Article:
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Film Friday: Lawless
Prohibition America as blood-and-guts spectacle


John Hillcoat’s ultra-violent bootlegging saga Lawless has about as much resemblance to Prohibition-era Virginia as the bonkers Gangs of New York did to 19th-century Manhattan. Like Scorsese before him, Hillcoat inflates everything in the hope of achieving mythic grandeur, but ends up with little more than a lurid cartoon.

Even before the bloody beatings start, life in Franklin County — known in the ’30s as the “Moonshine Capital of the World” — is awfully colourful. When the narrator, Jack Bondurant (Shia LaBeouf), recalls how liquor stills used to light up the hillside at night, Hillcoat shows us a mountain ablaze with CGI fires, as if there were stills every few feet. Moments later, when Jack recalls the violence in Franklin County, Hillcoat shows us happy little boys playing with the body of a gunned-down gangster, then a drive-by shooting that’s like something out of a Simpson-Bruckheimer movie. Later still, two community dances — one white, one black — are turned into the heartiest, most raucous celebrations you’ve ever seen, and a handful of parishioners singing in a tiny church are made to sound like the Mormon Tabernacle Choir. Hillcoat is clearly aiming for a larger-than-life fable quality, something like Sergio Leone’s Once Upon a Time in America, but his staging is too straightforward, too ordinary. You don’t feel in the realm of myth; you feel Hillcoat simply lacks a sense of scale.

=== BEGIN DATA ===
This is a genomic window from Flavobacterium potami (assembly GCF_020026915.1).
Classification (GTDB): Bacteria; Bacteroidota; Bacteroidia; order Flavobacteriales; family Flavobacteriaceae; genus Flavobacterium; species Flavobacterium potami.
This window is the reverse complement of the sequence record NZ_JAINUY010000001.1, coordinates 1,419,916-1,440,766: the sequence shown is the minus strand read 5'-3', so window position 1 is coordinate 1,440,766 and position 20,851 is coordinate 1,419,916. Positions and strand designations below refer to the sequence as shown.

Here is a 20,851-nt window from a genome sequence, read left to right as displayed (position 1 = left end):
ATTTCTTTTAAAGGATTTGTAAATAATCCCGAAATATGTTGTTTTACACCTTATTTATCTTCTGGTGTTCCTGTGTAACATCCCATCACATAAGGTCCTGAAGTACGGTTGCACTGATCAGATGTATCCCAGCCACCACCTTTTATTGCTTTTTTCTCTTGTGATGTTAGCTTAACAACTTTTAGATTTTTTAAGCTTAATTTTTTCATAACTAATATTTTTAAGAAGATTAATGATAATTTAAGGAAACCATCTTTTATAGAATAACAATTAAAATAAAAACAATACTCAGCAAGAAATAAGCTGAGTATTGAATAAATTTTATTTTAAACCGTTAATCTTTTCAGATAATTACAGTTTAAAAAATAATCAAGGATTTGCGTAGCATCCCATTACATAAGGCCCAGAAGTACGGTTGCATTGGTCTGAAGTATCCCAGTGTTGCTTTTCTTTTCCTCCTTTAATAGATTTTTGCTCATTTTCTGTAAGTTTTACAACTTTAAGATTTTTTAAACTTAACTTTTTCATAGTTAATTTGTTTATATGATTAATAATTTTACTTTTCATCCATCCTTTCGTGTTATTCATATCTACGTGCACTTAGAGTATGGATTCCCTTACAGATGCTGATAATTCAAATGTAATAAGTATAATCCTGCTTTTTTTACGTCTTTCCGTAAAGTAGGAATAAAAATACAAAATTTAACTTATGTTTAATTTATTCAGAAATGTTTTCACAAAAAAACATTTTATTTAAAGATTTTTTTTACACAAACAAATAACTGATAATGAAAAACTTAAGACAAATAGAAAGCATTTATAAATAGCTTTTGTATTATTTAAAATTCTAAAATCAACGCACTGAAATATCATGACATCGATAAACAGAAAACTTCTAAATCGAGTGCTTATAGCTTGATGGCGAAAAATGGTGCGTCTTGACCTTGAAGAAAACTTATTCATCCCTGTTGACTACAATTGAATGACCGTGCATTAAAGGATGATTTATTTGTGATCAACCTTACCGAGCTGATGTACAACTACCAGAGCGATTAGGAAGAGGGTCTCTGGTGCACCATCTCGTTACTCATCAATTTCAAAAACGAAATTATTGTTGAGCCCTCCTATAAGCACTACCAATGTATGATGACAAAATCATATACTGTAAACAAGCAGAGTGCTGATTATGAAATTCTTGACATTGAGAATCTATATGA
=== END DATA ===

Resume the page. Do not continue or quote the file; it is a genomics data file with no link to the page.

Lawless is based on Matt Bondurant’s 2008 novel The Wettest County in the World, a mix of fact and fiction based on the lives of his bootlegger grandfather, Jack, and two great-uncles, Forrest (Tom Hardy) and Howard (Jason Clarke). Part of the legend of the Bondurant boys, according to the author, is that they were indestructible, having survived countless ambushes not only by the law, but by their competition in the moonshine trade. Rather predictably, Hillcoat and screenwriter Nick Cave seize upon this bit of lore to justify a non-stop parade of brutality (some of it unleashed upon the Bondurants, some of it retaliation): shootings, knifings, beatings, throat cuttings, castrations, a tar-and-feathering. What’s more, each incident is just a little more gruesome and over-the-top than the last. But hey — these guys are indestructible, they can take it! I didn’t object to the violence — violence has always had its purposes in movies — but I did object to the monotonous use of it. Hillcoat piles on the blood and gore just to keep us alert, to distract us from the dime-thin characters and go-nowhere plotting. (He did the same in his overrated debut film, The Proposition.)